Mutual; done, given, or offered by each to the other; as, reciprocal benefits; offered in return for something done or given; as, reciprocal conditions; in grammar, showing action upon, or relation of, each to the other; as, reciprocal pronouns ( each other, one another).

That which is given or done by each to the other; the quotient obtained by dividing unity by a number.

Reciprocally.

Acting in return: mutual: given and received.

That which is reciprocal: ( math.) unity divided by any quantity.

Mutual; given and received.

Mutual; alternating.

Mutually interchangeable, so that each may be the equivalent of the other.

Alternate; mutual; reflexive.

That which is reciprocal; the quotient that arises from dividing unity by a given number. Reciprocal ratio, the ratio between reciprocals of two quantities. Reciprocal terms, terms that have the same signification, and are mutually convertible.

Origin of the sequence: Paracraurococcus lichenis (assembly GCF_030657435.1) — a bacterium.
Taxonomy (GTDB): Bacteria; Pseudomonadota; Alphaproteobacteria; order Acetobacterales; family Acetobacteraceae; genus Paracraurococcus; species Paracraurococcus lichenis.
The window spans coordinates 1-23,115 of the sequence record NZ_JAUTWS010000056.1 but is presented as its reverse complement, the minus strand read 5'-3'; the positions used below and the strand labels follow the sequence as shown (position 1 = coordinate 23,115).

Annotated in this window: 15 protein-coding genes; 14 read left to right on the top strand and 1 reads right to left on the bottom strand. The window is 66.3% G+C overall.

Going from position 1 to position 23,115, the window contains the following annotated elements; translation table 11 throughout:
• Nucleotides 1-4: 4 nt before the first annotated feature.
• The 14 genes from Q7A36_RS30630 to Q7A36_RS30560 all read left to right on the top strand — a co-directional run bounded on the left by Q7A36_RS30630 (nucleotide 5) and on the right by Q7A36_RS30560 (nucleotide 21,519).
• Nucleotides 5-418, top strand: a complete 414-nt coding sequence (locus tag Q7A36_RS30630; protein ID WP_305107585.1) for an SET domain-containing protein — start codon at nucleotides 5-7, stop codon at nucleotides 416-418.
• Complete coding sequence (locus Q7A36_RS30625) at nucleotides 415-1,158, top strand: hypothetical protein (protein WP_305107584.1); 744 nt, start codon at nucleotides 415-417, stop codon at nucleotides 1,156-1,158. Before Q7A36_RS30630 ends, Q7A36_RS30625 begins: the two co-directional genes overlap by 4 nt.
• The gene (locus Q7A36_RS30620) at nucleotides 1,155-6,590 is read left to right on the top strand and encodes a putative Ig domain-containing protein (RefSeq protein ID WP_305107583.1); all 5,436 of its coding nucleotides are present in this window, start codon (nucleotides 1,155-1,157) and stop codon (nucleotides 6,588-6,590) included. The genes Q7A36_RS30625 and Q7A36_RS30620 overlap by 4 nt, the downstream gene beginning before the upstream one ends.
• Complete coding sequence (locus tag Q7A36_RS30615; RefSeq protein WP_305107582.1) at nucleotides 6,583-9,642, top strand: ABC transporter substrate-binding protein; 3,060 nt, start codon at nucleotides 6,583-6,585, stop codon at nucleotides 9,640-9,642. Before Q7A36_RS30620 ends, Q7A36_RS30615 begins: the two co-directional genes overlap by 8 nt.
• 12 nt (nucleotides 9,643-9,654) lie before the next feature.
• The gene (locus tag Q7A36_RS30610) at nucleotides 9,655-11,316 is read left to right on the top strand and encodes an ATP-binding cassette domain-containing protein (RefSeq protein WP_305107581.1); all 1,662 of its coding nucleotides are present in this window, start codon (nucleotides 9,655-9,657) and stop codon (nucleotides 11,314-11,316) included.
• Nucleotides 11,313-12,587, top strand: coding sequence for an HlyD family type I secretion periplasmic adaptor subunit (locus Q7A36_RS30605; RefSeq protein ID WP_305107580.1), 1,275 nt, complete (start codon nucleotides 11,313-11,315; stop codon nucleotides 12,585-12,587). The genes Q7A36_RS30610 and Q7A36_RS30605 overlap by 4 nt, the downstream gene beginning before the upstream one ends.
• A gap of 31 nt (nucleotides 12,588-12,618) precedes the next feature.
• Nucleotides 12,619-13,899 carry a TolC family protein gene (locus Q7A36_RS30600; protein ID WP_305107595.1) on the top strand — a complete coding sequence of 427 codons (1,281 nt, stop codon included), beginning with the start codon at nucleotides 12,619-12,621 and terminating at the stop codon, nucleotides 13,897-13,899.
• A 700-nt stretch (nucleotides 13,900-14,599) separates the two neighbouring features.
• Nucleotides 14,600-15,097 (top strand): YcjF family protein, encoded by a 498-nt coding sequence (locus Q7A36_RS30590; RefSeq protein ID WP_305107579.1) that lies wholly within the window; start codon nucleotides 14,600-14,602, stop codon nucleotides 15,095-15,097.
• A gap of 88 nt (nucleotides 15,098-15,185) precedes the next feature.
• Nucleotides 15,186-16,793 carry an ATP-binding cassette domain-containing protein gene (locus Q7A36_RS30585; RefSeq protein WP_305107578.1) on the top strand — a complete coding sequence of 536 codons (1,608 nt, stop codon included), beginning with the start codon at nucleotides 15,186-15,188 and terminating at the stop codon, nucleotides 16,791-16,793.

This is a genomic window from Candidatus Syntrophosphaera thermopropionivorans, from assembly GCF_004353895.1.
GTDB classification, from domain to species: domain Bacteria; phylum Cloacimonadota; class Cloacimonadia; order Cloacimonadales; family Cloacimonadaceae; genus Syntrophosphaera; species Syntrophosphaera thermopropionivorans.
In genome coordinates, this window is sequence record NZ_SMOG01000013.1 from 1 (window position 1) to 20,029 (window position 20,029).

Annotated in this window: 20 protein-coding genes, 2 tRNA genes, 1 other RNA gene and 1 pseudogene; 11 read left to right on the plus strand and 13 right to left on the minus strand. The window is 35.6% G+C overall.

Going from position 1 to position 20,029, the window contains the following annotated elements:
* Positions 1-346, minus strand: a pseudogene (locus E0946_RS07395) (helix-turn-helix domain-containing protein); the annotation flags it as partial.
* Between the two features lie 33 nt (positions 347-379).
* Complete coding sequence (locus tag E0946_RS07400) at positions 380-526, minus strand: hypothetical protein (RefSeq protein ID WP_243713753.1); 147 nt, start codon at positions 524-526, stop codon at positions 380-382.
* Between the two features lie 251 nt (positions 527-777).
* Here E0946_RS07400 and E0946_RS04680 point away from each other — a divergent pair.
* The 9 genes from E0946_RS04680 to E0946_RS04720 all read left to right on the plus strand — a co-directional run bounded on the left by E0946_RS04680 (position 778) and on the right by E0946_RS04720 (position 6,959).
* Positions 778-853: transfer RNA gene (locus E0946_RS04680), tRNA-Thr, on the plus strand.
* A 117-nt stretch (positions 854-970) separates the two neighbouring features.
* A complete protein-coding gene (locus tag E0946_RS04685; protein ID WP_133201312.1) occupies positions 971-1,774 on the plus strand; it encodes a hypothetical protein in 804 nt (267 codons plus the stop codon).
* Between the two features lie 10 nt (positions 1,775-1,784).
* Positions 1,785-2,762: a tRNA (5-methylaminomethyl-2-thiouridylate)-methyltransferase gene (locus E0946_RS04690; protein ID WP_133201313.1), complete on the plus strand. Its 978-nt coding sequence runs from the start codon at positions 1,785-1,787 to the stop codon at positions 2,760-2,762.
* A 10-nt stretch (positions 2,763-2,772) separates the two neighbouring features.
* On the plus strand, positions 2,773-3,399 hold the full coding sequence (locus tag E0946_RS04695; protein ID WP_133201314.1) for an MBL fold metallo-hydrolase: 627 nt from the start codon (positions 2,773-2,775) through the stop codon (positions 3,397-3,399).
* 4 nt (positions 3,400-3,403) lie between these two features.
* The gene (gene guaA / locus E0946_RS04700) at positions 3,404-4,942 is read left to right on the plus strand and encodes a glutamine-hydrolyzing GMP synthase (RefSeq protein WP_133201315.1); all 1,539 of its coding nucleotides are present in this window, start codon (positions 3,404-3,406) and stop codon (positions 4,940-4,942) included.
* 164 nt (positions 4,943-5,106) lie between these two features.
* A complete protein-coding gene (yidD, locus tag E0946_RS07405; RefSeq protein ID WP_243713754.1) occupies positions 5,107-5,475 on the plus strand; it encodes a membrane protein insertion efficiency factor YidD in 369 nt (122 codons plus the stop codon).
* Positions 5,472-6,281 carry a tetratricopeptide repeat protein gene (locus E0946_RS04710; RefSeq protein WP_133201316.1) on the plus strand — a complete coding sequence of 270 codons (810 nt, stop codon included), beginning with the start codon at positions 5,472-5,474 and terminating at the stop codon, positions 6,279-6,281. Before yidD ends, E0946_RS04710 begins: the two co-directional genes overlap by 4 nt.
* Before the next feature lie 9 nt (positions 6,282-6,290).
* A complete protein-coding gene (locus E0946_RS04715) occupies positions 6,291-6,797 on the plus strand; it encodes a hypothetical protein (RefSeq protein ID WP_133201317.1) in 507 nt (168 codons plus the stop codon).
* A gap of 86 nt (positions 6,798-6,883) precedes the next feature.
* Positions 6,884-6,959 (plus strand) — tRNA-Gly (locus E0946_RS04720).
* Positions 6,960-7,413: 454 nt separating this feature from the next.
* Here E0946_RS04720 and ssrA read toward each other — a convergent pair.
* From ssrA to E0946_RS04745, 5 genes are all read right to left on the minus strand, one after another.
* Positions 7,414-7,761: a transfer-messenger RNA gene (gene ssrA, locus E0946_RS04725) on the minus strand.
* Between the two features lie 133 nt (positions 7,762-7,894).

Alternate; mutually interchangeable.

In arith., the quotient resulting from the division of unity by any given number.
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Usage examples for reciprocal

Somerset participated in his pleasure, and with reciprocal warmth accepted the invitation to accompany him to Villanow. – Thaddeus of Warsaw by Jane Porter

I. City and country are still so widely apart in every civilization that one can safely count upon a reciprocal strangeness in many every day things. – Short Stories and Essays From "Literature and Life" by William Dean Howells

We forcibly described to him the reciprocal affection of the two young people, and did not fail to bring to his observation Murat's devoted attachment to his person, his splendid courage and noble conduct in Egypt. – The Project Gutenberg Memoirs of Napoleon Bonaparte by Bourrienne, Constant, and Stewarton

These two work on each other a reciprocal increase. – The Expositor's Bible: Colossians and Philemon by Alexander Maclaren